Civil Libertines

The battle over Phoenix's groundbreaking sex-club ban moves into federal court

Ronald Roe is a wife-swapper.
The 31-year-old psychiatric case worker for a Valley hospital enjoys, on frequent occasion, watching his wife copulate with other men.

And Ronald's wife, a software engineer, fondly encourages him to have sex with other men's wives, usually while she's in the same room, having sex with other men.

Roe (not his real name) says he and his wife discovered their sexual nature about six years ago, before they were married. The two were in grad school, and double-dated with the same Tempe couple nearly every weekend. Usually, he says, all four wound up back at one of their places after dinner, watching a movie in the dark.

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"One night they started making out on one side of the couch, and we started making out on the other. Gradually, we became aware of what was happening, as we watched them and vice versa. Eventually, we all started touching one another while making out, and it evolved from there."

Today, Roe and his wife have relationships with four other married couples in the Valley who are fellow swingers--consenting adults who practice group sex, spouse swapping, voyeur/exhibitionism and other self-proclaimed acts of liberated sexuality. Of those four couples, Roe says, he and his wife are especially close with one--he calls them Karl and Sharon. "They're our best friends," he says. "Sharon is my other wife, and Karl is my wife's other husband."

Roe arrived for a recent interview (on his way to a Suns game) with two wood-framed photographs of him, his wife, Karl and Sharon together on a vacation last fall in the West Indies. In one shot, the two couples are dressed to impress in the living room of Roe's time-share condo, linked arm-in-arm. In the other, they're swimming naked in sapphire waters.

"We travel together a lot," Ronald says. "We're at each other's houses for Thanksgiving and Christmas. We take care of each other's sick children. Sex is an integral part of our relationship, but our relationship is more than sex."

Roe and his wife met their friends and lovers (all four couples) at two of the six swingers' clubs in the city of Phoenix--Club Chameleon, which opened in January 1997, and Sociables, which has been around for almost 30 years. Both clubs are now outlawed in the city of Phoenix for being what they are: out-of-the-way places where adults gather to socialize, dance and, sometimes, have sex, either in private or public chambers.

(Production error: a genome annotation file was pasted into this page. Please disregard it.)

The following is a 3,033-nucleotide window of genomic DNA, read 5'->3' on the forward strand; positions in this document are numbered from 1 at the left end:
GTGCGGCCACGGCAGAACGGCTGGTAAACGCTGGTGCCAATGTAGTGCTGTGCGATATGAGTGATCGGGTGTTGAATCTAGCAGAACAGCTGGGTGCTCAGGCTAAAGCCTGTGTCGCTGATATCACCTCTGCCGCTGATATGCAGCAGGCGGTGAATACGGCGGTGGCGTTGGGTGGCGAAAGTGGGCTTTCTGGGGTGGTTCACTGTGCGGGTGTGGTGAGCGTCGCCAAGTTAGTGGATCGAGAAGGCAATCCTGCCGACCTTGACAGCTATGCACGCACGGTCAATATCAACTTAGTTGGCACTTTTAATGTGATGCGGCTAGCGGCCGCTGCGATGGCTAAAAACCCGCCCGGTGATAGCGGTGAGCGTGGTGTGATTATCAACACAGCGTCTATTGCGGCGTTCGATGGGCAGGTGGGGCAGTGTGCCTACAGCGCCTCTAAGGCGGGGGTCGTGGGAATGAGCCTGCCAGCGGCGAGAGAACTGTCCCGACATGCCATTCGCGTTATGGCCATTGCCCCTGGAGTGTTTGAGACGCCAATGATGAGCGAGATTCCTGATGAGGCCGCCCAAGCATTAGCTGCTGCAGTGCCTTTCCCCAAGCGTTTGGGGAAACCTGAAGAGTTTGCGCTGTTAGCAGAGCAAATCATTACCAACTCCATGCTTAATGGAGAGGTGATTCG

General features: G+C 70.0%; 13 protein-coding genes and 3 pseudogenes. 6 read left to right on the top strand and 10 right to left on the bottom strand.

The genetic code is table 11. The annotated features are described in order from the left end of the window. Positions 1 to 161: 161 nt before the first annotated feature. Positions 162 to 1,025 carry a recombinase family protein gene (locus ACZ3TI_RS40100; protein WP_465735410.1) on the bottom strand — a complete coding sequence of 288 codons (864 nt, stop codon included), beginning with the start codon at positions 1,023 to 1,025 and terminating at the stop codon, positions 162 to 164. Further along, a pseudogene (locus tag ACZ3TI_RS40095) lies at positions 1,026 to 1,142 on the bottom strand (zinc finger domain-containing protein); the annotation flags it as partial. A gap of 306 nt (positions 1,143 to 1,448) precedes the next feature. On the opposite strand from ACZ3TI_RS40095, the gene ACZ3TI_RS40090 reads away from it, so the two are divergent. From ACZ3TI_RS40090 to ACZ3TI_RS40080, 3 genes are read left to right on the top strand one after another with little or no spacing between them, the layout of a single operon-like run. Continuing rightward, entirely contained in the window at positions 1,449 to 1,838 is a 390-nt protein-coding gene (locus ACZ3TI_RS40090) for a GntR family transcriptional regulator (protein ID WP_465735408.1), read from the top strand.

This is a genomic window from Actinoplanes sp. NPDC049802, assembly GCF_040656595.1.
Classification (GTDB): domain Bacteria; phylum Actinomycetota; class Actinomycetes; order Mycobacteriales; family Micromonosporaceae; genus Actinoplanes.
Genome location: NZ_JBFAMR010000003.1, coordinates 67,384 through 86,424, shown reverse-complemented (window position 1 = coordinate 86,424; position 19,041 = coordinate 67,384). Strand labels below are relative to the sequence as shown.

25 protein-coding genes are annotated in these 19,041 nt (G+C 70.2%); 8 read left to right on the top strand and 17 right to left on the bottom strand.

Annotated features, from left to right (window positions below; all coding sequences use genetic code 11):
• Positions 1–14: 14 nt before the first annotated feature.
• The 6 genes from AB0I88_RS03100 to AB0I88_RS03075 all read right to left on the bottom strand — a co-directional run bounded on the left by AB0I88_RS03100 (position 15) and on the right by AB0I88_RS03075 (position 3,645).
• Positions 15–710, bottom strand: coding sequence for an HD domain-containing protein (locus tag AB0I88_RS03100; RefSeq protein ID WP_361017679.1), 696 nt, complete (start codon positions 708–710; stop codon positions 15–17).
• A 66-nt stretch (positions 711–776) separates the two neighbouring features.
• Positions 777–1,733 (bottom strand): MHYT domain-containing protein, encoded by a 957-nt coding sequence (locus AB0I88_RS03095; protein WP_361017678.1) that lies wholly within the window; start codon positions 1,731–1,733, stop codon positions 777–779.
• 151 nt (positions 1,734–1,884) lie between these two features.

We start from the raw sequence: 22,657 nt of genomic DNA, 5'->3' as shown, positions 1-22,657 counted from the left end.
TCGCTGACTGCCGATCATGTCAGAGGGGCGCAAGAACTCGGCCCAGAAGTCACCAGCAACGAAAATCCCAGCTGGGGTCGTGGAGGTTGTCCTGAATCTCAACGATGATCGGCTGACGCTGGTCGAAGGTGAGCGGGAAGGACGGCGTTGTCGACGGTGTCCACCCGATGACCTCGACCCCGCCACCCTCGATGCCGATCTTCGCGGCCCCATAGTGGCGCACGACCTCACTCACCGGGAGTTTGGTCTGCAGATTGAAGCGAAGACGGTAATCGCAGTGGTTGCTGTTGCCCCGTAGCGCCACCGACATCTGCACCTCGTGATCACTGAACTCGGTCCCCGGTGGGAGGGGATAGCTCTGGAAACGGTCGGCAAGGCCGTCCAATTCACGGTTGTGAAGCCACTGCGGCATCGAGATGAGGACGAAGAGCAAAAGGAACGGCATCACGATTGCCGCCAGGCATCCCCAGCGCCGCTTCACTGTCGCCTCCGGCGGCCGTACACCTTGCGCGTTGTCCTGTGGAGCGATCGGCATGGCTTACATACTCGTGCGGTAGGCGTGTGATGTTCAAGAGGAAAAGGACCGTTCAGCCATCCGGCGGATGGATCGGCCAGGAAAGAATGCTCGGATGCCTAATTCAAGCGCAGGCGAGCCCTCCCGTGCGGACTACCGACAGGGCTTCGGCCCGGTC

On December 9, the Phoenix City Council made sex-law history when it unanimously passed a new ordinance that makes it a crime to own or operate a swingers' club in Phoenix. The Scottsdale-based National Family Legal Foundation, a conservative Christian organization, helped Phoenix city attorneys draft the law.

The ordinance is the first of its kind in this country, and appears primed to spark a monumental battle in the legal war over the business of sex in America.

Until Phoenix, no U.S. city had passed a law specifically banning swingers' clubs, which have quietly existed in most major metropolitan areas since the early to mid-1970s.

Now, officials in at least four other cities, including Las Vegas, Nevada, and Indianapolis, Indiana, have drafted their own swingers' club laws, using the Phoenix ordinance as a model. Before they make their next move, those officials are waiting to see how the Phoenix law stands up to the first waves of a constitutional attack in federal court.

Locally, the city of Glendale was more keen. In January, its city council, without any public hearings or debate, unanimously passed an exact replica of the Phoenix law, even though there are no known swingers' clubs in Glendale. "The simplest way to get rid of them was not to allow them in the first place," says Glendale city council member Phil Lieberman. "I'm pro-business, but I'm not pro-dirty business."

Since the Phoenix ordinance took effect January 8, five of the six swingers' clubs have remained open in violation of the law. The owners of four of them have filed a federal lawsuit against the city, alleging the ordinance violates the U.S. Constitution.

That lawsuit will likely go to trial this summer. In the meantime, the clubs have asked U.S. District Court Judge Roslyn Silver to prevent the city from enforcing the law until after the trial. Silver heard arguments and testimony for and against the injunction on March 4, and should make a ruling before the end of the month.

Phoenix city attorney Jim Hays (who authored the swingers' club law and is leading its defense in court) says that if Judge Silver rules in the city's favor, the grace period between the enactment of the law and its enforcement will come to an end.

"The wheels of justice sometimes turn slowly, but they are turning," says Hays. "We have a pending case here. Hopefully we'll get a favorable ruling. And if we do, and these places are still in violation of the law, those wheels will pick up speed.

"Of course, we're not going to do anything to prevent these men and women from practicing the swinging lifestyle in their private homes, as they have for years and will do so for many years to come. Please enjoy. Just don't run them as businesses. That's all. And don't run six of them in the city of Phoenix. Some things are just better kept in private, in your bedroom. And there's nothing private about sex clubs."

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